You may make a CTP insurance claim in Queensland’s scheme if you or your family are injured in a motor vehicle crash in Queensland that was the fault (completely or partially) of another vehicle owner or driver. Your claim is made against the CTP insurer of the vehicle that caused the crash. You can still make a CTP insurance claim if you were partially responsible for the crash, but your compensation amount may be reduced.
What if the vehicle was uninsured and unregistered?
If you cannot identify the vehicle that caused the crash, or if it was not registered or insured, you may still be able to claim. You should lodge your claim against the Nominal Defendant, who acts as the CTP insurer for vehicles that are uninsured or unidentified.
What if it was no one’s fault?
There may be times when an injured person cannot claim compensation, for example if:
- the injured person was totally at fault; or
- no-one was at fault.
If you are unable to claim compensation you will need to rely on sick leave, Centrelink benefits, Medicare, and the public health system unless you have other insurance policies such as income protection or private health insurance.
If you have a serious personal injury and your motor accident occurred on or after 1 July 2016, you may be able to access treatment, care and support through the National Injury Insurance Scheme Queensland.
National Injury Insurance Scheme Queensland
Queensland’s CTP insurance scheme is complemented by the National Injury Insurance Scheme Queensland (NIISQ) which was established on 1 July 2016. NIISQ provides necessary and reasonable lifetime treatment, care and support to people who sustain eligible serious personal injuries in motor vehicle accidents on Queensland roads; regardless of who was at fault.
You can make a CTP insurance claim for loss or expenses:
- if you are a relative or dependant of a person who was fatally injured; and
- the motor vehicle crash was wholly or partly the fault of some other person.
There are severe penalties for fraudulent activities against a CTP insurer including providing information and documents that are false and misleading. Penalties for fraudulent activities can result in fines as high as 400 penalty units ($61,920 as at 1 July 2023) or 18 months’ imprisonment.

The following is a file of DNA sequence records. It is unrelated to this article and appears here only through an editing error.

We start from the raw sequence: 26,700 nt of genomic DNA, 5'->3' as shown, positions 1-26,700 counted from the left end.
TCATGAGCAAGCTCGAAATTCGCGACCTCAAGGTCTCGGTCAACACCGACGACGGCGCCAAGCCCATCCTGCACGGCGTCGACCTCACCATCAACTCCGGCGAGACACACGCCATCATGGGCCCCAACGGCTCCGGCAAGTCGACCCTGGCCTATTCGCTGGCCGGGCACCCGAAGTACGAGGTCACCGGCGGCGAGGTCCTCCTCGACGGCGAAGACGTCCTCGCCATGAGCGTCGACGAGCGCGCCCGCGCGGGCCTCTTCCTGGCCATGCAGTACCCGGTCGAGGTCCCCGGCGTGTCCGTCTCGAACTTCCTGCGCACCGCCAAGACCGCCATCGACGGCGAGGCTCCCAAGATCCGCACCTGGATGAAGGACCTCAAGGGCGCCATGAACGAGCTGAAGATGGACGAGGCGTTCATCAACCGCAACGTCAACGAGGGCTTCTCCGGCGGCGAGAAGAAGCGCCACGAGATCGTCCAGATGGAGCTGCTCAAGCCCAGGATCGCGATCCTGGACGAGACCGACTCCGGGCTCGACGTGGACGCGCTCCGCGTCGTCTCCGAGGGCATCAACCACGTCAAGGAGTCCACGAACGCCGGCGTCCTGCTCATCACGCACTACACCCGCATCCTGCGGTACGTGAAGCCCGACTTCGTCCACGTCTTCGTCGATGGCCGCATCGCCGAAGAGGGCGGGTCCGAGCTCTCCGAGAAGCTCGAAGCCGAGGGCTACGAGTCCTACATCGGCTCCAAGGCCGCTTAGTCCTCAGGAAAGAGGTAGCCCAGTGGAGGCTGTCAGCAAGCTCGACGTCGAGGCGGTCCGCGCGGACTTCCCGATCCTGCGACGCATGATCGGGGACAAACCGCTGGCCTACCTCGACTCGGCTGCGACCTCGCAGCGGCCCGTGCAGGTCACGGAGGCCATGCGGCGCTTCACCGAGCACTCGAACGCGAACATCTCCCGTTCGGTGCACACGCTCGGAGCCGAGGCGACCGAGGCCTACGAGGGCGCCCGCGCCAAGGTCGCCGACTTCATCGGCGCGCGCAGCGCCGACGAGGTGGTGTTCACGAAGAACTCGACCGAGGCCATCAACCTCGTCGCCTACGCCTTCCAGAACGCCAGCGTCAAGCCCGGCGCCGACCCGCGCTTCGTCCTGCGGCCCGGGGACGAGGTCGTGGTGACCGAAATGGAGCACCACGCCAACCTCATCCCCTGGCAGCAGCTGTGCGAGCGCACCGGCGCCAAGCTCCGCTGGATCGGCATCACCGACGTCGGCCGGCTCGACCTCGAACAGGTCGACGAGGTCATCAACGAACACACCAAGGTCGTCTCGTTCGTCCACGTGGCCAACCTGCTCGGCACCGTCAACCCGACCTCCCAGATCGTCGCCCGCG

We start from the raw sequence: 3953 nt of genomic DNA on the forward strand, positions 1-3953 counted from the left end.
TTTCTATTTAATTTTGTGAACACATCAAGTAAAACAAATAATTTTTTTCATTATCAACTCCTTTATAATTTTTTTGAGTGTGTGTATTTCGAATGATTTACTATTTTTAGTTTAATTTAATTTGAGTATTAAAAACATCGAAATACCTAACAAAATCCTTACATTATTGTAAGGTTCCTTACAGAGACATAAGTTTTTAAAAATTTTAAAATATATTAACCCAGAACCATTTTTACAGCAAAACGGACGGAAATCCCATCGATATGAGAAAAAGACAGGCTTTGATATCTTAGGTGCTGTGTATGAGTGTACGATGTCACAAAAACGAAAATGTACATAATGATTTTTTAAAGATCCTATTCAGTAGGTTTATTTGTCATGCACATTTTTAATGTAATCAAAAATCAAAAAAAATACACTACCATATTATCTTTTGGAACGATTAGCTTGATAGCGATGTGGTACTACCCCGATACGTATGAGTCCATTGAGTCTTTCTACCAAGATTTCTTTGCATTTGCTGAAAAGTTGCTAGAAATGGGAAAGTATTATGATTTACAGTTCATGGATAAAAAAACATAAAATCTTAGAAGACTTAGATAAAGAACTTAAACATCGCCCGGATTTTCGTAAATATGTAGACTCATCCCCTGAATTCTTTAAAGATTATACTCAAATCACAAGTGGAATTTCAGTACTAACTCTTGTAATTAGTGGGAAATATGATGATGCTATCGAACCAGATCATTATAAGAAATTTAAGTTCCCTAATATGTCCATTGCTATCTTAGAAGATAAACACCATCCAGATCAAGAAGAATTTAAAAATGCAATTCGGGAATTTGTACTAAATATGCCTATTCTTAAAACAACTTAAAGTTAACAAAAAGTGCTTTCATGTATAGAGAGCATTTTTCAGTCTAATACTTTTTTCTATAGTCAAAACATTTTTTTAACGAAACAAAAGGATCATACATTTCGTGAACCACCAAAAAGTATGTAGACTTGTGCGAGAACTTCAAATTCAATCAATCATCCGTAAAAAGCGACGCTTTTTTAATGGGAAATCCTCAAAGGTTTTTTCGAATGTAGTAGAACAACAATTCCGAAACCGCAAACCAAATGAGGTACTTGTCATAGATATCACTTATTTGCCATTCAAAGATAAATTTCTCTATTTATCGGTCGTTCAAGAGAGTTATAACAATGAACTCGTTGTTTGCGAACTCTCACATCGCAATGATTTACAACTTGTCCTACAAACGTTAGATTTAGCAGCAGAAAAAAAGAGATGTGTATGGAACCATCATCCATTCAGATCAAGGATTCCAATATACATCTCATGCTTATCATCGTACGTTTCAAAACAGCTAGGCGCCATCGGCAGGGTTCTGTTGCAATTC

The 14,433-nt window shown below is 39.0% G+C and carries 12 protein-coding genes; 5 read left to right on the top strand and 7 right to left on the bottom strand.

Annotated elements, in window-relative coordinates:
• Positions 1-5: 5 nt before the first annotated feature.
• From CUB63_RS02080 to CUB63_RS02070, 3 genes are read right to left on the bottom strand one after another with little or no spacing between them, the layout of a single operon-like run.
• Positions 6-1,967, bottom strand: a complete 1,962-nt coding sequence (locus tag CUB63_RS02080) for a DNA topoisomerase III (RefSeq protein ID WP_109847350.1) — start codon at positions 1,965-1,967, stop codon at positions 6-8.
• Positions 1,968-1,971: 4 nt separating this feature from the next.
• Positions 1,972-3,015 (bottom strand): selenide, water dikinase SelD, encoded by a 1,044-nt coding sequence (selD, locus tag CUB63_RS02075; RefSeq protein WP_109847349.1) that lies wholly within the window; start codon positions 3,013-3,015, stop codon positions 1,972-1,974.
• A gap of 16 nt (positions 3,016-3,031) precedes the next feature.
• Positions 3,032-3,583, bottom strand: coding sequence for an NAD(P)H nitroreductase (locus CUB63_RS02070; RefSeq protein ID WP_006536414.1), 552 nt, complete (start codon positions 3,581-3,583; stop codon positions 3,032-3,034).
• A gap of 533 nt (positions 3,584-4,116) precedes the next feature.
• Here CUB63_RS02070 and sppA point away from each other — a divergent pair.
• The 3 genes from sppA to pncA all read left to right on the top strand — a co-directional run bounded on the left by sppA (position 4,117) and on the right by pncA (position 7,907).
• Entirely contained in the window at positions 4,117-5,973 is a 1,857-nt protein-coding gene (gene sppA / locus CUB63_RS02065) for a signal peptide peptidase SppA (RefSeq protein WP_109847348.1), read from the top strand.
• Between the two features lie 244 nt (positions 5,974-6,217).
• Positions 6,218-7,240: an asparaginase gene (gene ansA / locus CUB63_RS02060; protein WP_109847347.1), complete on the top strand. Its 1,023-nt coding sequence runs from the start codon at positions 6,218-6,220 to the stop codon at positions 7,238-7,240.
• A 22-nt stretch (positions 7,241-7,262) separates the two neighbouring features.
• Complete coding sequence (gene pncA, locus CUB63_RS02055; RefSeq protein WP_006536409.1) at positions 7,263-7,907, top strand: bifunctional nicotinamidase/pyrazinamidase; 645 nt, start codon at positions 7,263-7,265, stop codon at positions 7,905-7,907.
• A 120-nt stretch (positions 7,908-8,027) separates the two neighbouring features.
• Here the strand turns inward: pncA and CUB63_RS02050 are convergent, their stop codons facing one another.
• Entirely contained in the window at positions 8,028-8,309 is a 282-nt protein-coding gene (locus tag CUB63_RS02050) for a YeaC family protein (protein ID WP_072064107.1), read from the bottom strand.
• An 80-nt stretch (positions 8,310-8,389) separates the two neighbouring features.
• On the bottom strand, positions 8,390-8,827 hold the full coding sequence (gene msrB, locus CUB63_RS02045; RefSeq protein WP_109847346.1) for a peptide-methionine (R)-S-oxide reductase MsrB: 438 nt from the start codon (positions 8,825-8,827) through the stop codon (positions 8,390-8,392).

Undetected fraudulent claims add to the cost of CTP insurance that Queensland motorists pay when renewing their motor vehicle registration. Reporting fraudulent claims can help to reduce these costs.
If you know someone who has a CTP insurance claim and is exaggerating their injuries or being untruthful about their claim, contact us to report it. You can report information anonymously.
Car crash scamming
It is now illegal in Queensland for lawyers to pay a fee to a car crash scammer.
Car crash scammers (or ‘claim farmers’ as they are known in the insurance industry) contact unsuspecting people via phone; email; or social media and pressure them (or their family) into making a CTP insurance claim. These calls may originate from overseas or local call centres. Often the call is disguised in such a way that it appears to be coming from a local or legitimate number to increase the likelihood of the call being answered. These scammers sometimes even pretend that they represent MAIC, an insurance company or another government organisation. They then trick you into sharing your personal information, which they sell on to law firms for a profit. Car crash scammers have been known to use aggressive tactics and target vulnerable Queenslanders. Severe penalties for car crash scamming have been introduced, including fines as high as $46,440 for an individual and $232,200 for a body corporate from 1 July 2023.